Saturday, July 22, 2017

Six months later. Still taking friendly fire for the blog post below.

The blog post was titled, “On the issue of sea level rise please explain using inches instead of the metric system.”

Since that blog post, now-citizen Chris McVoy, PhD, lost his re-election bid for Lake Worth District 2 commissioner. The blog post below probably had zero effect in the outcome. However, after seeing one of McVoy’s political mailers about his efforts to battle sea level rise (SLR) a question came to mind: “Does the public in our City understand the issue of SLR any better since McVoy was first elected in 2010? Or not?”

True. Our country no longer uses the “Imperial Standard” of measurement. In the comment section below was taken to task and quite deservedly so. But if I may, a few questions:
  • Almost everyone in South Florida knows how many miles Cuba is from Key West. But how many can calculate that into kilometers? On the fly, the number 1.6 is a good way but how many people know that?
  • There’s a proposal to sink the USS Clamagore “in about 75 feet of water”. Should the reporter have used the metric system?
  • An outfall pipe off the coast of our City may become very big news. McVoy talked about that and referred to the pipe being “¾-mile long”. Why didn’t he use the metric system?
  • Our Beach in Lake Worth is approximately 1,100′ long. Quick. Convert that into meters!
  • Should all future hurricane warnings and risks be cited in kilometers?
  • It’s very important to map turtle nests along our coast. Are all these locations/coordinates being collected using the metric system or in lengths and distances of feet?
Encourage everyone to read the blog post that follows and the comments as well. Disagree if you wish as many have done so already. For those of you unaware, you’ll find my email address in the right-hand column. Try and not use foul words please.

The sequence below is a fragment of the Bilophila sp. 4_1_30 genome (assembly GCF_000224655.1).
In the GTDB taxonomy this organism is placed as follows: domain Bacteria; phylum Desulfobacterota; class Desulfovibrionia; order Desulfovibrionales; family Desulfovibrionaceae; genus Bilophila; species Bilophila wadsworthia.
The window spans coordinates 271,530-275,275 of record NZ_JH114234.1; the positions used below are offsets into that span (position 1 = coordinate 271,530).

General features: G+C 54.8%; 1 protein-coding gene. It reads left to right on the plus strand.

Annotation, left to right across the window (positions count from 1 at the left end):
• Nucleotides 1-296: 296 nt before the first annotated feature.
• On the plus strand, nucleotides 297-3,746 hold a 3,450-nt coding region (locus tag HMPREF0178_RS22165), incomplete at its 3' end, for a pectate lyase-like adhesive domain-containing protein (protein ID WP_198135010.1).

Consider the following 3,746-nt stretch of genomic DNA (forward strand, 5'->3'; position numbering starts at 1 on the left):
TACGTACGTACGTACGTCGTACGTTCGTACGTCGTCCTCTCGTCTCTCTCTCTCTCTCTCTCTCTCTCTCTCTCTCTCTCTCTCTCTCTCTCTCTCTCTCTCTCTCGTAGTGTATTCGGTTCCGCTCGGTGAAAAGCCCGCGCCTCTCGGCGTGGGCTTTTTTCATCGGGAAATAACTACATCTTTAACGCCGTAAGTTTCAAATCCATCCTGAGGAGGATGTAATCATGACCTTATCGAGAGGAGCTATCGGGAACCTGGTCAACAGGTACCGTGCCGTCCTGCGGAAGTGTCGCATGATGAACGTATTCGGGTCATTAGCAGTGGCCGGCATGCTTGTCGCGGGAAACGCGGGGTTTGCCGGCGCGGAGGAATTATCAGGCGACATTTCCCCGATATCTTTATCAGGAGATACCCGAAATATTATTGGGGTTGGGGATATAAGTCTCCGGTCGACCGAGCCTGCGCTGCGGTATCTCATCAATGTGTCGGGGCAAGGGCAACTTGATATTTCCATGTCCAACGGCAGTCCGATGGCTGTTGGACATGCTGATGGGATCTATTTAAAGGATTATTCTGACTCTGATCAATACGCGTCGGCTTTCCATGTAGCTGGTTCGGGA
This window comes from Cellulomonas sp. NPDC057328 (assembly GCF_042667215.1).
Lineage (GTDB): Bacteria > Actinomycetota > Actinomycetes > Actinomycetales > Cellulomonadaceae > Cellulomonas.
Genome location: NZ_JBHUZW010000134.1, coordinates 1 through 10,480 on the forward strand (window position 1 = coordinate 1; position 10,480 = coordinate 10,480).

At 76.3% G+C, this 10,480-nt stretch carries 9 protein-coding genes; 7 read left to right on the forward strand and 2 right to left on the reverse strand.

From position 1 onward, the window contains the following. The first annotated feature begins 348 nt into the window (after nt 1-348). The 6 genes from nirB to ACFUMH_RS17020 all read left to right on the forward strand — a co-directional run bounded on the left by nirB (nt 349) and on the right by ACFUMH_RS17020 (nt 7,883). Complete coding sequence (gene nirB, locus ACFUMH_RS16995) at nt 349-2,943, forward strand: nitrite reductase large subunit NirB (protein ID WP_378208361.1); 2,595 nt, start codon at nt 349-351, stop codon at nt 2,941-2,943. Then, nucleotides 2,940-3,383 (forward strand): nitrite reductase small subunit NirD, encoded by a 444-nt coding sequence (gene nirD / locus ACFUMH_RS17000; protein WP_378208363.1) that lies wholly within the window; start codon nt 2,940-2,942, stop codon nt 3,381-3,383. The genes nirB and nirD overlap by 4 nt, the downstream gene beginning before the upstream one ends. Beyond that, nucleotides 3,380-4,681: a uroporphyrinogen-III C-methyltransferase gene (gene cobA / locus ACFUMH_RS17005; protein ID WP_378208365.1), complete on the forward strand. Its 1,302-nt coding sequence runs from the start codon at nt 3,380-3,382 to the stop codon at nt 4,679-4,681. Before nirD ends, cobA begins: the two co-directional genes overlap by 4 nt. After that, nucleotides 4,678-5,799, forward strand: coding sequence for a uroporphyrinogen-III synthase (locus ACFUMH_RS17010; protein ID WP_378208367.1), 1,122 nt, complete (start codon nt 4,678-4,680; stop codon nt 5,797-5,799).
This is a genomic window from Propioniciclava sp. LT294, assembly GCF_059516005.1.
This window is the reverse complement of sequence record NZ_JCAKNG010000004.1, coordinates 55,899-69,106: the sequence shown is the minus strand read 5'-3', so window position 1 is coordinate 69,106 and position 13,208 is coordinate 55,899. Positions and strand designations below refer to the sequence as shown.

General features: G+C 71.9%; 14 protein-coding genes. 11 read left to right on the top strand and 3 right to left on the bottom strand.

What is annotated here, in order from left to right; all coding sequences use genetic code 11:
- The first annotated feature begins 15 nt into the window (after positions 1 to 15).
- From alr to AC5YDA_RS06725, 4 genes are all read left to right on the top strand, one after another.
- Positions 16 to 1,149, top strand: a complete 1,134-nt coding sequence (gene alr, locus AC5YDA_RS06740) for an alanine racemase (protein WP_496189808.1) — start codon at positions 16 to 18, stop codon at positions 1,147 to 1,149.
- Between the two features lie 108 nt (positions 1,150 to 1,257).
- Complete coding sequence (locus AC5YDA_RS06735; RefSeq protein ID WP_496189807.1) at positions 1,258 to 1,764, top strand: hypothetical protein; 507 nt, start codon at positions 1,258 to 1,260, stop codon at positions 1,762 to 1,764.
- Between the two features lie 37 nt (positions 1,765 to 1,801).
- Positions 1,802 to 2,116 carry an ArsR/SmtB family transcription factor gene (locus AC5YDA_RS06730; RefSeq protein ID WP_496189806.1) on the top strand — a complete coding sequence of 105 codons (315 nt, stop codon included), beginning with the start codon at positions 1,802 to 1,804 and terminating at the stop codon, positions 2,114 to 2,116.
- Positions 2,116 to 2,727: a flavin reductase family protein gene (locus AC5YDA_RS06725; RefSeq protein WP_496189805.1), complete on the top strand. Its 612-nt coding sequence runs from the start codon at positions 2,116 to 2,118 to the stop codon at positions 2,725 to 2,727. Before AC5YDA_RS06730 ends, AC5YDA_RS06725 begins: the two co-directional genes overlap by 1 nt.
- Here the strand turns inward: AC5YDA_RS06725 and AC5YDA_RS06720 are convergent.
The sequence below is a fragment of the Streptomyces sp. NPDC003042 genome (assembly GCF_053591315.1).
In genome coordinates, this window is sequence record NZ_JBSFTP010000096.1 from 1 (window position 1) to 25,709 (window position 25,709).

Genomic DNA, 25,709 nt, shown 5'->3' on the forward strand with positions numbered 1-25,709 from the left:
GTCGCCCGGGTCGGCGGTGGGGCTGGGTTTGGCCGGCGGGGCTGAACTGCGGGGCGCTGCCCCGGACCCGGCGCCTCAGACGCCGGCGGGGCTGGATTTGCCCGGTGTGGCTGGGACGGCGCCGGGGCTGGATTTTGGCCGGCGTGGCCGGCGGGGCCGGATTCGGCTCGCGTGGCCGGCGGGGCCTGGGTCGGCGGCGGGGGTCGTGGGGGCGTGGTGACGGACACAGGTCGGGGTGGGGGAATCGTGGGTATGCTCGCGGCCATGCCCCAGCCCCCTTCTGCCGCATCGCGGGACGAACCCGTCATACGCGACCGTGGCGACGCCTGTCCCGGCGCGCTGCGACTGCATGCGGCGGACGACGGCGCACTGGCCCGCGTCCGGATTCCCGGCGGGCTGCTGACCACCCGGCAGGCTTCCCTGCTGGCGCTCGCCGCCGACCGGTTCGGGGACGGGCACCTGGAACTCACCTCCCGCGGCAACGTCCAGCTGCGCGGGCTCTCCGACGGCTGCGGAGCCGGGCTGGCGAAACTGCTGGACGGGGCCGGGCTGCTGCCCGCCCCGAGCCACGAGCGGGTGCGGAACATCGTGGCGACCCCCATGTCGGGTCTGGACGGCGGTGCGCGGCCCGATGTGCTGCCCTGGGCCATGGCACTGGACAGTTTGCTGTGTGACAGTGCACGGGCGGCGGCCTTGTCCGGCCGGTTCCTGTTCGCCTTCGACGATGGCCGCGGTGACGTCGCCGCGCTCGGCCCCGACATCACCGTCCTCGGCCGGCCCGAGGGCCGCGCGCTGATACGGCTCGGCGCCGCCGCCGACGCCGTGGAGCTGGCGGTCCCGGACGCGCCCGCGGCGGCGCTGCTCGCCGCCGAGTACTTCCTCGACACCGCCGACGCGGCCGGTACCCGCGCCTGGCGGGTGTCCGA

Without further ado. . .

Chris McVoy, PhD, knows how to calculate millimeters into inches, but do you know how? For City of Lake Worth residents puzzled about sea level rise, technical jargon, and not well-acquainted with the metric system use this link. For example,
3 millimeters (mm)  =  ≈⅛th of an inch or 0.125% of 1 [stand corrected; see comment section below] using the standard of measurement in the United States since July 4th, 1776, called the Imperial Standard.
When you hear about sea level rise from McVoy’s campaign material, is that issue more important than the ones that affect your daily life, like our roads, potholes, street lighting, and public safety? Or should the cry from the public be, “Keep It Local!”?

Lake Worth elections can be very entertaining for the rest of Palm Beach County, especially the skill and political savvy displayed by some elected’s to skirt, duck, or otherwise avoid the actual issues the City has to deal with.

Of course, there’s always issues like our Casino that haunt our City going all the way back to 2010, the year McVoy was first elected.

Lake Worth, if you didn’t know, is just one of 39 cities in Palm Beach County. With under 40,000 residents and about 6 square miles it does stand out in a very big way: The City has more than its share of difficult problems to address. And it doesn’t help matters when one City commissioner in particular tries over and over again to distract the community.